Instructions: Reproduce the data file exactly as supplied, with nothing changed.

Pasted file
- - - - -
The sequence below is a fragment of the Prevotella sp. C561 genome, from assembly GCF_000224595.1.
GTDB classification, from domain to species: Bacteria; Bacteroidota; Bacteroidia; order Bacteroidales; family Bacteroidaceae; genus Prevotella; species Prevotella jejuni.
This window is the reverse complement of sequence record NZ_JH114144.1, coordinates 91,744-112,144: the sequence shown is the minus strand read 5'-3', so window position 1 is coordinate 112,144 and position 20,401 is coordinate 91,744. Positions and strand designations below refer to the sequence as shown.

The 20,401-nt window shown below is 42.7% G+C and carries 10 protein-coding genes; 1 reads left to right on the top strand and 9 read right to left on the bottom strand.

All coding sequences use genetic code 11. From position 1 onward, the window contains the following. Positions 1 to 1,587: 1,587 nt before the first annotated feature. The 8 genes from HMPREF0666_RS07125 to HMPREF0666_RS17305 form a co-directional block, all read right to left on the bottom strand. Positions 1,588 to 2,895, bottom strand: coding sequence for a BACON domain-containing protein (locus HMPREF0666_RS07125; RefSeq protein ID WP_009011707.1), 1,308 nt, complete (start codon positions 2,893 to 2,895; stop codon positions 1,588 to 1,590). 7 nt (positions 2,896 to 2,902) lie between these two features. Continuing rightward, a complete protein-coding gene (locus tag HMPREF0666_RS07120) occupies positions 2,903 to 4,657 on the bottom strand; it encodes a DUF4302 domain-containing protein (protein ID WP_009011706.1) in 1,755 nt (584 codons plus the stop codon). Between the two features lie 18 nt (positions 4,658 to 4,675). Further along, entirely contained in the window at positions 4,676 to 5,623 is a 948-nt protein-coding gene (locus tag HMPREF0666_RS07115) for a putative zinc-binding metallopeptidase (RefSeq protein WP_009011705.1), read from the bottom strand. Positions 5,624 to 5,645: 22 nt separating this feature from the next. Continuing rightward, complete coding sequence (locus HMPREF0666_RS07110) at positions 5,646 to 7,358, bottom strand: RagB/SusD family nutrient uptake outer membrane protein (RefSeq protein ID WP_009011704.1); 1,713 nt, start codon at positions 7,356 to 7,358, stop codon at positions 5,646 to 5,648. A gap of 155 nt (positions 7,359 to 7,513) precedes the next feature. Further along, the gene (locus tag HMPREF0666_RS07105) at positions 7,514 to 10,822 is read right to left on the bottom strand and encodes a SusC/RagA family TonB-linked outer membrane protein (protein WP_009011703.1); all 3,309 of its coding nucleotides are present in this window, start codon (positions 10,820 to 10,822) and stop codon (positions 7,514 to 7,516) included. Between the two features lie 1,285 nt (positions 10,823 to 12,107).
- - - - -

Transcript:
The sequence below is a fragment of the Prevotella sp. C561 genome, from assembly GCF_000224595.1.
GTDB classification, from domain to species: Bacteria; Bacteroidota; Bacteroidia; order Bacteroidales; family Bacteroidaceae; genus Prevotella; species Prevotella jejuni.
This window is the reverse complement of sequence record NZ_JH114144.1, coordinates 91,744-112,144: the sequence shown is the minus strand read 5'-3', so window position 1 is coordinate 112,144 and position 20,401 is coordinate 91,744. Positions and strand designations below refer to the sequence as shown.

The 20,401-nt window shown below is 42.7% G+C and carries 10 protein-coding genes; 1 reads left to right on the top strand and 9 read right to left on the bottom strand.

All coding sequences use genetic code 11. From position 1 onward, the window contains the following. Positions 1 to 1,587: 1,587 nt before the first annotated feature. The 8 genes from HMPREF0666_RS07125 to HMPREF0666_RS17305 form a co-directional block, all read right to left on the bottom strand. Positions 1,588 to 2,895, bottom strand: coding sequence for a BACON domain-containing protein (locus HMPREF0666_RS07125; RefSeq protein ID WP_009011707.1), 1,308 nt, complete (start codon positions 2,893 to 2,895; stop codon positions 1,588 to 1,590). 7 nt (positions 2,896 to 2,902) lie between these two features. Continuing rightward, a complete protein-coding gene (locus tag HMPREF0666_RS07120) occupies positions 2,903 to 4,657 on the bottom strand; it encodes a DUF4302 domain-containing protein (protein ID WP_009011706.1) in 1,755 nt (584 codons plus the stop codon). Between the two features lie 18 nt (positions 4,658 to 4,675). Further along, entirely contained in the window at positions 4,676 to 5,623 is a 948-nt protein-coding gene (locus tag HMPREF0666_RS07115) for a putative zinc-binding metallopeptidase (RefSeq protein WP_009011705.1), read from the bottom strand. Positions 5,624 to 5,645: 22 nt separating this feature from the next. Continuing rightward, complete coding sequence (locus HMPREF0666_RS07110) at positions 5,646 to 7,358, bottom strand: RagB/SusD family nutrient uptake outer membrane protein (RefSeq protein ID WP_009011704.1); 1,713 nt, start codon at positions 7,356 to 7,358, stop codon at positions 5,646 to 5,648. A gap of 155 nt (positions 7,359 to 7,513) precedes the next feature. Further along, the gene (locus tag HMPREF0666_RS07105) at positions 7,514 to 10,822 is read right to left on the bottom strand and encodes a SusC/RagA family TonB-linked outer membrane protein (protein WP_009011703.1); all 3,309 of its coding nucleotides are present in this window, start codon (positions 10,820 to 10,822) and stop codon (positions 7,514 to 7,516) included. Between the two features lie 1,285 nt (positions 10,823 to 12,107).